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Butternut Squash Soup Recipe


tippingvelvet
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Super easy, tipping velvet. Just cook 3-4 butternut squashes, cubed, in chicken stock, then add the cooked (and blended) squash to a pot with some sauteed onions, maybe a little garlic or ginger. Add salt and (white?) pepper and whatever additional flavoring your guests would like: I made a great curried squash soup a few weeks ago, but you could just add some nutmeg and cinnamon, or perhaps some Chinese 5 spice powder, or some sage and olive oil, or even some chipotle powder and cumin. Toss on some croutons, cheese, even toasted tortillas, depending on the spice combinations you've selected.

Squash is remarkably adaptable. It's hard to screw up squash soup, let me tell you! :biggrin:

Chris Amirault

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Chris's recipe sounds good to me - I often cook butternut soup with some apples or pears. In fact, I'd just add some to Chris's soup and it'll add a nice tart/sweet note.

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I usually start by roasting off the squash a day or so in advance. Steaming works, too.

For each squash, I cube four slices of bacon, 1 onion, 2 carrots, and 2 celery stalks. Saute all in the soup-making pot, making sure to get some good deep color on them. Deglaze the pan with 2 cups chicken stock for each squash. Add the squash. Simmer for 15 minutes. Add 1/8 tsp nutmet and 1/4 tsp chili powder per squash. Puree. Finish with 1/4 cup cream per squash. Top with chopped chive or parsley.

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Try adding some heavy cream as a garnish or i've seen whipped cream fig quinelles floated to finish. Perfect seasonal food.

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I usually add apple cider instead of apples...and be prepared to use some salt the squash is very sweet and you need balance, a little hot sauce never hurts either, a little sparkle like a high note.

tracey

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For a simply flavored butternut squash soup, drizzled Austrian pumpkin seed oil make a beautiful and delcious garnish alongside some croutons. The oil is dark green and contrasts nicely with the soup and the oil has a very deep, distinctive flavor.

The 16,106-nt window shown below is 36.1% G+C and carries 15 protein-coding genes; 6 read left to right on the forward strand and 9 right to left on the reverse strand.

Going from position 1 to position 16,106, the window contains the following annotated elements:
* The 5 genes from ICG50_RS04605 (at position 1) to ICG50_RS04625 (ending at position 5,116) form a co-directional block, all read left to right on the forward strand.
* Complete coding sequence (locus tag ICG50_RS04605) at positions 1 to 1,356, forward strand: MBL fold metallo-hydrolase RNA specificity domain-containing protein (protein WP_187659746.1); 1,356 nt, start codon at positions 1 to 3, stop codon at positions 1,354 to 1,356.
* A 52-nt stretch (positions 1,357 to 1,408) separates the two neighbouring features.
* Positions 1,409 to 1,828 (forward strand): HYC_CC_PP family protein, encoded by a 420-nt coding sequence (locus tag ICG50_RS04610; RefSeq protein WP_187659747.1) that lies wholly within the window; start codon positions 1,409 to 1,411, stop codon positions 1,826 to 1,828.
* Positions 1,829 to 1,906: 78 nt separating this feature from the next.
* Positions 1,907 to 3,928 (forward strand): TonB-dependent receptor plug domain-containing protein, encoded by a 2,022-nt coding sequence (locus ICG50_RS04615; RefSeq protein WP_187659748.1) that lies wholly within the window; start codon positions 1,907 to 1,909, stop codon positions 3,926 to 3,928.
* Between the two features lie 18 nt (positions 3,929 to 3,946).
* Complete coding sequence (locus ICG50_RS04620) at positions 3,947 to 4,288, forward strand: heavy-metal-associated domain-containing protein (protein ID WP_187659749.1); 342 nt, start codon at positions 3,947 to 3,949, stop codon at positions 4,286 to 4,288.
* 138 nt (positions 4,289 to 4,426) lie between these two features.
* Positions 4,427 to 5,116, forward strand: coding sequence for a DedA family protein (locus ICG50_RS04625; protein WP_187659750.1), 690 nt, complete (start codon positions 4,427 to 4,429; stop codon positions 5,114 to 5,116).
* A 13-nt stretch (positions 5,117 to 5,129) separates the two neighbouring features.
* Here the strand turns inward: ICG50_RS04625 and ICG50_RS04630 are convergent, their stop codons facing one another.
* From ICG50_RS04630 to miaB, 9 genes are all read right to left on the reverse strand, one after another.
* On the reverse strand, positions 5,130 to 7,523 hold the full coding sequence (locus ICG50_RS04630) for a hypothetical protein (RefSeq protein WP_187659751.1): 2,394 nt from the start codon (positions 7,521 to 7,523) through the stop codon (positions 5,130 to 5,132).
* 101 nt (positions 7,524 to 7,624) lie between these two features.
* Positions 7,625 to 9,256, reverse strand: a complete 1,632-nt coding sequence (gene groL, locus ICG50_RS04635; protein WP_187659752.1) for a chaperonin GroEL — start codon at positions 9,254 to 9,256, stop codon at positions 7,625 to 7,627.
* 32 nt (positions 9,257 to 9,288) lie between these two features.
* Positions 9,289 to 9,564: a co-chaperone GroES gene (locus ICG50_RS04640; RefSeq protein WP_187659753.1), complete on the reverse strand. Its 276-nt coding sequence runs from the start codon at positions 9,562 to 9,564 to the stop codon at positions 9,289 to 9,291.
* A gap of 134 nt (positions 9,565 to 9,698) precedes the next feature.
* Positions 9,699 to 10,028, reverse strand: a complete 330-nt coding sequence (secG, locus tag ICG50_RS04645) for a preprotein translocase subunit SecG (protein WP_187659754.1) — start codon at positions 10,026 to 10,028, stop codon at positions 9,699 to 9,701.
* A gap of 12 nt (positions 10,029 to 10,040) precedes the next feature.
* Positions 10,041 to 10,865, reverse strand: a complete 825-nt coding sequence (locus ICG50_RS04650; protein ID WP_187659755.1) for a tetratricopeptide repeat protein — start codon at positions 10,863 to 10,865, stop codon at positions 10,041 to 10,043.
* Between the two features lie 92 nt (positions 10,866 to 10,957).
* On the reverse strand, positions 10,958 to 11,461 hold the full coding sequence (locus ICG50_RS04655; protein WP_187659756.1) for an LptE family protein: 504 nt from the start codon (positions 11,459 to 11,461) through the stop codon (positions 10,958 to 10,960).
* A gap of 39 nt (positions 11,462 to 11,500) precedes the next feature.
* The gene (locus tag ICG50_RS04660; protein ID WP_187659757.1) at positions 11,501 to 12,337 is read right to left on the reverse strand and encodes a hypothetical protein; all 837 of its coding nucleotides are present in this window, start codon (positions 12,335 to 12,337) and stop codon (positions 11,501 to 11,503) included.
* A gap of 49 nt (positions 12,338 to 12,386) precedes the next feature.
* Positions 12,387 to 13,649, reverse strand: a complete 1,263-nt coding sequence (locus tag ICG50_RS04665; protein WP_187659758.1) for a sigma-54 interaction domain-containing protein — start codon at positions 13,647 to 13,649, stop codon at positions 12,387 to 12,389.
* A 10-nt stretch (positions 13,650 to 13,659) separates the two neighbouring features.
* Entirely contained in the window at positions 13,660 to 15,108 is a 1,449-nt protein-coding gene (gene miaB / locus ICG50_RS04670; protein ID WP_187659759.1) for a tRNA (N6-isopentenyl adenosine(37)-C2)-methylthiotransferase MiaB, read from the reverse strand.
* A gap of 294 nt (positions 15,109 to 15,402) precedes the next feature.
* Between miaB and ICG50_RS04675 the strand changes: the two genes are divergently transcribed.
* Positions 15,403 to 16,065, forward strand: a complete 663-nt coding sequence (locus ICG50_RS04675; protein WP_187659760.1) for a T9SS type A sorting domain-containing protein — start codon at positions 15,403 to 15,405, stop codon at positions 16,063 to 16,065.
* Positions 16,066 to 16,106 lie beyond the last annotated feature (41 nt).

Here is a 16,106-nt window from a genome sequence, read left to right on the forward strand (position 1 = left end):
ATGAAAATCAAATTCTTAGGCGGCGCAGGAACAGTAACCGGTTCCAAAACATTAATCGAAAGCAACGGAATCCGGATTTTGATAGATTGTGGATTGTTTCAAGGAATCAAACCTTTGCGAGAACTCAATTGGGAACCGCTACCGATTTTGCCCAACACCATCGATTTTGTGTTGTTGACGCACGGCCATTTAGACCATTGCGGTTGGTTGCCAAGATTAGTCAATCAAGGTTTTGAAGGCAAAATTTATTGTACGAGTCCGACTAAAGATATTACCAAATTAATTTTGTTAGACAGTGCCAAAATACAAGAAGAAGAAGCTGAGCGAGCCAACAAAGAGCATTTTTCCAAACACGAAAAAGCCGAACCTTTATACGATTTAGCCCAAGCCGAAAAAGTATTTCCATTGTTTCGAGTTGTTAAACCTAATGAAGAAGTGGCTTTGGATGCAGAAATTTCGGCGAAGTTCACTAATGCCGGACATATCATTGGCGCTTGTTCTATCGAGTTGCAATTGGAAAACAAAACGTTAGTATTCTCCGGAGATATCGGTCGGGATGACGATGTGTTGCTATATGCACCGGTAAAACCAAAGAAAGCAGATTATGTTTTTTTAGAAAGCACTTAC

Edited by ludja (log)

"Under the dusty almond trees, ... stalls were set up which sold banana liquor, rolls, blood puddings, chopped fried meat, meat pies, sausage, yucca breads, crullers, buns, corn breads, puff pastes, longanizas, tripes, coconut nougats, rum toddies, along with all sorts of trifles, gewgaws, trinkets, and knickknacks, and cockfights and lottery tickets."

-- Gabriel Garcia Marquez, 1962 "Big Mama's Funeral"

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My standard squash soup (butternut or pumpkin) is:

1 butternut squash, peeled, seeded, and diced (2-3 C)

1 C diced onion (1 medium)

1 C diced carrot (2 carrots)

1 medium sweet potato, diced

1 rutabaga, peeled and diced

1 apple, peeled and diced

1.5 quarts chicken or veg stock

salt+pepper

grated nutmeg or mace (about 1/2 tsp)

(1/2 C heavy cream -- optional)

Bring everything except the creamn to a simmer and cook about 45 minutes until everything is soft. Buzz with an immersion blender until smooth. Add the cream if used and heat. Adjust seasonings.

He who distinguishes the true savor of his food can never be a glutton; he who does not cannot be otherwise. --- Henry David Thoreau
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Chris's recipe sounds good to me - I often cook butternut soup with some apples or pears.  In fact, I'd just add some to Chris's soup and it'll add a nice tart/sweet note.

I also often add pears to my butternut squash soup. A good simple recipe is using curry powder and a cinamon stick as flavouring. An unseasonal garnish that works well is finely diced red peppers.

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I've been using a recipe from Cook's Illustrated for years. Basically, you sweat the innards (seeds and stringy stuff) and some onions or shallots in butter, then add water to this mixture and use it to steam the the squash flesh. Then you strain the "stock" that was the steaming liquid and combine it with the steamed squash flesh in a blender until it is your desired soup consistency. Obviously, there were some spices and I think some heavy cream also in the recipe, but I don't remember the specifics. It's the technique that makes this really good (and it IS really good).

I've been considering a first course this year by spooning this soup around a savory flan and maybe garnishing it with some fried sage leaves. Or the tempura sage leaves in this month's Food and Wine. I'm still mulling it all over....

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...

I've been considering a first course this year by spooning this soup around a savory flan and maybe garnishing it with some fried sage leaves. Or the tempura sage leaves in this month's Food and Wine. I'm still mulling it all over....

Nice idea! I typically always serve a soup beforehand but this is an interesting twist. Still not too heavy if the portions are not to large and lots of flavoring options. Roasted garlic flan, anyone?

"Under the dusty almond trees, ... stalls were set up which sold banana liquor, rolls, blood puddings, chopped fried meat, meat pies, sausage, yucca breads, crullers, buns, corn breads, puff pastes, longanizas, tripes, coconut nougats, rum toddies, along with all sorts of trifles, gewgaws, trinkets, and knickknacks, and cockfights and lottery tickets."

-- Gabriel Garcia Marquez, 1962 "Big Mama's Funeral"

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